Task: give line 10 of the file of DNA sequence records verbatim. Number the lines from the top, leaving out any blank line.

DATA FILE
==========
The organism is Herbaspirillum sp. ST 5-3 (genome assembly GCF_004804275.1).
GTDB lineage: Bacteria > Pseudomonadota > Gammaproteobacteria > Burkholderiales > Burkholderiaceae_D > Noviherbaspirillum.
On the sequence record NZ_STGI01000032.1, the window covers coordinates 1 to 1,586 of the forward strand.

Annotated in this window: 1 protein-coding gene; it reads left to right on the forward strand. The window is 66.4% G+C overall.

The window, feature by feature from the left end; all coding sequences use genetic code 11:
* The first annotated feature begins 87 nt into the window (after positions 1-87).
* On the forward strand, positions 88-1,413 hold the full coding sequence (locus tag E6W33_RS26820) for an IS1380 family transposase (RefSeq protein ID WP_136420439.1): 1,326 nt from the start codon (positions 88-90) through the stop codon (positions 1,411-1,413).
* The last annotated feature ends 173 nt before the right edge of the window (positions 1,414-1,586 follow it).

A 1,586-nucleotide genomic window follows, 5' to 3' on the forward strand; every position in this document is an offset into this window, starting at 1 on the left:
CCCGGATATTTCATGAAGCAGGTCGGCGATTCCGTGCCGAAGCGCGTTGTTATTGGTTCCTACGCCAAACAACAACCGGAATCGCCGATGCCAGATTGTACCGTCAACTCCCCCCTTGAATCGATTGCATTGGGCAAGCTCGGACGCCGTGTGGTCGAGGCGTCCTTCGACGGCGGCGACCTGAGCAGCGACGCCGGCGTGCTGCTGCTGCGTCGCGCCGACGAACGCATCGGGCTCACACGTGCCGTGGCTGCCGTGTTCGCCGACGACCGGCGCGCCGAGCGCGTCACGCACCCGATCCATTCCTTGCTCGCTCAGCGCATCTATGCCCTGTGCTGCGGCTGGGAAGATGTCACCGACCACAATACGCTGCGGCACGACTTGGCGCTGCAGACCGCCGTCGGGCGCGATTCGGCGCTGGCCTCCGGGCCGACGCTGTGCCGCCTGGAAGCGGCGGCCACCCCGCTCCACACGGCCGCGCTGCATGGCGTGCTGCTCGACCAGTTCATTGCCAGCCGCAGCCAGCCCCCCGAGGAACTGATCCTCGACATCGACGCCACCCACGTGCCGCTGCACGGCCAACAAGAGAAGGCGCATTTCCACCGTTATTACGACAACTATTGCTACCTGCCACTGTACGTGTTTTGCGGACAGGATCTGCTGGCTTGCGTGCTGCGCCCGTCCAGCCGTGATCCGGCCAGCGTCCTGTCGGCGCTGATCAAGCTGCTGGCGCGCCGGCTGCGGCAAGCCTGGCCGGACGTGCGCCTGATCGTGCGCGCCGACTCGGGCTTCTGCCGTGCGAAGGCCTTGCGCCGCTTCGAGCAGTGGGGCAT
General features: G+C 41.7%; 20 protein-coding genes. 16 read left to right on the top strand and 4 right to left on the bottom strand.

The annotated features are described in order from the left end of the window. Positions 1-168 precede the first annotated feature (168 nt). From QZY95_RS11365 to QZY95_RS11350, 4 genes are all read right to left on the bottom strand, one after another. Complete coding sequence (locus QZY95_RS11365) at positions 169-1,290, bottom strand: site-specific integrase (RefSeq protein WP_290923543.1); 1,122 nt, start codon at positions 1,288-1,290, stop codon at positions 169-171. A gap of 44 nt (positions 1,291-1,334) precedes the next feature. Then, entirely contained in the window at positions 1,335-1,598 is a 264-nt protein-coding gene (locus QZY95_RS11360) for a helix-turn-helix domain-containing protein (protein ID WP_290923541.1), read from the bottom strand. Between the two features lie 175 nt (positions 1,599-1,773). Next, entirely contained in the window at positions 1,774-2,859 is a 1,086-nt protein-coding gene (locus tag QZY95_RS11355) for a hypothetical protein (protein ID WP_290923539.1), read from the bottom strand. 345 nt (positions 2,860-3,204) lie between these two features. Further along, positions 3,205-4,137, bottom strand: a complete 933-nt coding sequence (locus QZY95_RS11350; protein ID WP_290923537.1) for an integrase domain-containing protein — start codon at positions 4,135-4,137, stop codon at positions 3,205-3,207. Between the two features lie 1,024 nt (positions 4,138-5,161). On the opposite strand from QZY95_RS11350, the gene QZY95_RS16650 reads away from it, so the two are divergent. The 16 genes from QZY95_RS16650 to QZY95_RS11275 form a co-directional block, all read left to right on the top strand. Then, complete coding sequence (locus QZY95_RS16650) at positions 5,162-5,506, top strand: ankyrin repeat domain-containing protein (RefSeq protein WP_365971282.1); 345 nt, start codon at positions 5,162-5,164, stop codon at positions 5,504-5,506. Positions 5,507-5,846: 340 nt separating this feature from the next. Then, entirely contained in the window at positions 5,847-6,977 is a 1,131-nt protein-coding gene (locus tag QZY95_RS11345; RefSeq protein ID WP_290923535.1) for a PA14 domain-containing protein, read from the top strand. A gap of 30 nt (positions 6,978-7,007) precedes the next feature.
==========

CCCGGATATTTCATGAAGCAGGTCGGCGATTCCGTGCCGAAGCGCGTTGTTATTGGTTCCTACGCCAAACAACAACCGGAATCGCCGATGCCAGATTGTACCGTCAACTCCCCCCTTGAATCGATTGCATTGGGCAAGCTCGGACGCCGTGTGGTCGAGGCGTCCTTCGACGGCGGCGACCTGAGCAGCGACGCCGGCGTGCTGCTGCTGCGTCGCGCCGACGAACGCATCGGGCTCACACGTGCCGTGGCTGCCGTGTTCGCCGACGACCGGCGCGCCGAGCGCGTCACGCACCCGATCCATTCCTTGCTCGCTCAGCGCATCTATGCCCTGTGCTGCGGCTGGGAAGATGTCACCGACCACAATACGCTGCGGCACGACTTGGCGCTGCAGACCGCCGTCGGGCGCGATTCGGCGCTGGCCTCCGGGCCGACGCTGTGCCGCCTGGAAGCGGCGGCCACCCCGCTCCACACGGCCGCGCTGCATGGCGTGCTGCTCGACCAGTTCATTGCCAGCCGCAGCCAGCCCCCCGAGGAACTGATCCTCGACATCGACGCCACCCACGTGCCGCTGCACGGCCAACAAGAGAAGGCGCATTTCCACCGTTATTACGACAACTATTGCTACCTGCCACTGTACGTGTTTTGCGGACAGGATCTGCTGGCTTGCGTGCTGCGCCCGTCCAGCCGTGATCCGGCCAGCGTCCTGTCGGCGCTGATCAAGCTGCTGGCGCGCCGGCTGCGGCAAGCCTGGCCGGACGTGCGCCTGATCGTGCGCGCCGACTCGGGCTTCTGCCGTGCGAAGGCCTTGCGCCGCTTCGAGCAGTGGGGCAT